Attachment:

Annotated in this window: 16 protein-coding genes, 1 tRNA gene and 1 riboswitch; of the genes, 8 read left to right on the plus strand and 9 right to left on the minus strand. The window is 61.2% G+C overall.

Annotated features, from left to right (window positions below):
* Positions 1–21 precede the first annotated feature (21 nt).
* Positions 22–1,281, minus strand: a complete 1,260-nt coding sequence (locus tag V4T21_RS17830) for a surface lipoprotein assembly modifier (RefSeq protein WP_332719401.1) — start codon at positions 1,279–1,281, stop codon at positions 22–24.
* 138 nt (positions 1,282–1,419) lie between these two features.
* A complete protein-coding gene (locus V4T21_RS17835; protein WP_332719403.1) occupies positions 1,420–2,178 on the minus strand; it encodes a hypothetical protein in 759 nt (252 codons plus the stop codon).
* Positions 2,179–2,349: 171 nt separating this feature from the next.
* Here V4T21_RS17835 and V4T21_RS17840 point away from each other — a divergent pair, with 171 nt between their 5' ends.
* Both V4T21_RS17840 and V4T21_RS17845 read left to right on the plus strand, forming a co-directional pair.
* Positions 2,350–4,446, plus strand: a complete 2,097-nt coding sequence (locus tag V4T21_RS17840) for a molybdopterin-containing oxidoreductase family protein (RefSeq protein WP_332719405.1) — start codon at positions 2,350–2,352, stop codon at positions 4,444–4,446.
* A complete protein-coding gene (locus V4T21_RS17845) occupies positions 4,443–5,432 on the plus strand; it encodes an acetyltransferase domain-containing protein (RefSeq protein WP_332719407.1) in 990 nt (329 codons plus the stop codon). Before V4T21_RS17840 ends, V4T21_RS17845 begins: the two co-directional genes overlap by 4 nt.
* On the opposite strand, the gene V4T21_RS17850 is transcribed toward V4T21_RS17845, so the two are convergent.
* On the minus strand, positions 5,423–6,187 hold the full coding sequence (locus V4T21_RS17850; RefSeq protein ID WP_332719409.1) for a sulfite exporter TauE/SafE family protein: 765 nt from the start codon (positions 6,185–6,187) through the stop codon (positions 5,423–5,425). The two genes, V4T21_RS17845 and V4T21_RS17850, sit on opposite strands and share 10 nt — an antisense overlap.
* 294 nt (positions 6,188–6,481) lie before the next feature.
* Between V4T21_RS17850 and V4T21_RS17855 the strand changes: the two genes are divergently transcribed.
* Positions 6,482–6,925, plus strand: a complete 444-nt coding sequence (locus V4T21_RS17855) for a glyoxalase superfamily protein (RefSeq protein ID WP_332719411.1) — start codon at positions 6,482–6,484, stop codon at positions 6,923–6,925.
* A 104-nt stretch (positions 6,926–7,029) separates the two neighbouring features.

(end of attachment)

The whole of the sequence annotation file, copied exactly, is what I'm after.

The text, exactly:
Annotated in this window: 16 protein-coding genes, 1 tRNA gene and 1 riboswitch; of the genes, 8 read left to right on the plus strand and 9 right to left on the minus strand. The window is 61.2% G+C overall.

Annotated features, from left to right (window positions below):
* Positions 1–21 precede the first annotated feature (21 nt).
* Positions 22–1,281, minus strand: a complete 1,260-nt coding sequence (locus tag V4T21_RS17830) for a surface lipoprotein assembly modifier (RefSeq protein WP_332719401.1) — start codon at positions 1,279–1,281, stop codon at positions 22–24.
* 138 nt (positions 1,282–1,419) lie between these two features.
* A complete protein-coding gene (locus V4T21_RS17835; protein WP_332719403.1) occupies positions 1,420–2,178 on the minus strand; it encodes a hypothetical protein in 759 nt (252 codons plus the stop codon).
* Positions 2,179–2,349: 171 nt separating this feature from the next.
* Here V4T21_RS17835 and V4T21_RS17840 point away from each other — a divergent pair, with 171 nt between their 5' ends.
* Both V4T21_RS17840 and V4T21_RS17845 read left to right on the plus strand, forming a co-directional pair.
* Positions 2,350–4,446, plus strand: a complete 2,097-nt coding sequence (locus tag V4T21_RS17840) for a molybdopterin-containing oxidoreductase family protein (RefSeq protein WP_332719405.1) — start codon at positions 2,350–2,352, stop codon at positions 4,444–4,446.
* A complete protein-coding gene (locus V4T21_RS17845) occupies positions 4,443–5,432 on the plus strand; it encodes an acetyltransferase domain-containing protein (RefSeq protein WP_332719407.1) in 990 nt (329 codons plus the stop codon). Before V4T21_RS17840 ends, V4T21_RS17845 begins: the two co-directional genes overlap by 4 nt.
* On the opposite strand, the gene V4T21_RS17850 is transcribed toward V4T21_RS17845, so the two are convergent.
* On the minus strand, positions 5,423–6,187 hold the full coding sequence (locus V4T21_RS17850; RefSeq protein ID WP_332719409.1) for a sulfite exporter TauE/SafE family protein: 765 nt from the start codon (positions 6,185–6,187) through the stop codon (positions 5,423–5,425). The two genes, V4T21_RS17845 and V4T21_RS17850, sit on opposite strands and share 10 nt — an antisense overlap.
* 294 nt (positions 6,188–6,481) lie before the next feature.
* Between V4T21_RS17850 and V4T21_RS17855 the strand changes: the two genes are divergently transcribed.
* Positions 6,482–6,925, plus strand: a complete 444-nt coding sequence (locus V4T21_RS17855) for a glyoxalase superfamily protein (RefSeq protein ID WP_332719411.1) — start codon at positions 6,482–6,484, stop codon at positions 6,923–6,925.
* A 104-nt stretch (positions 6,926–7,029) separates the two neighbouring features.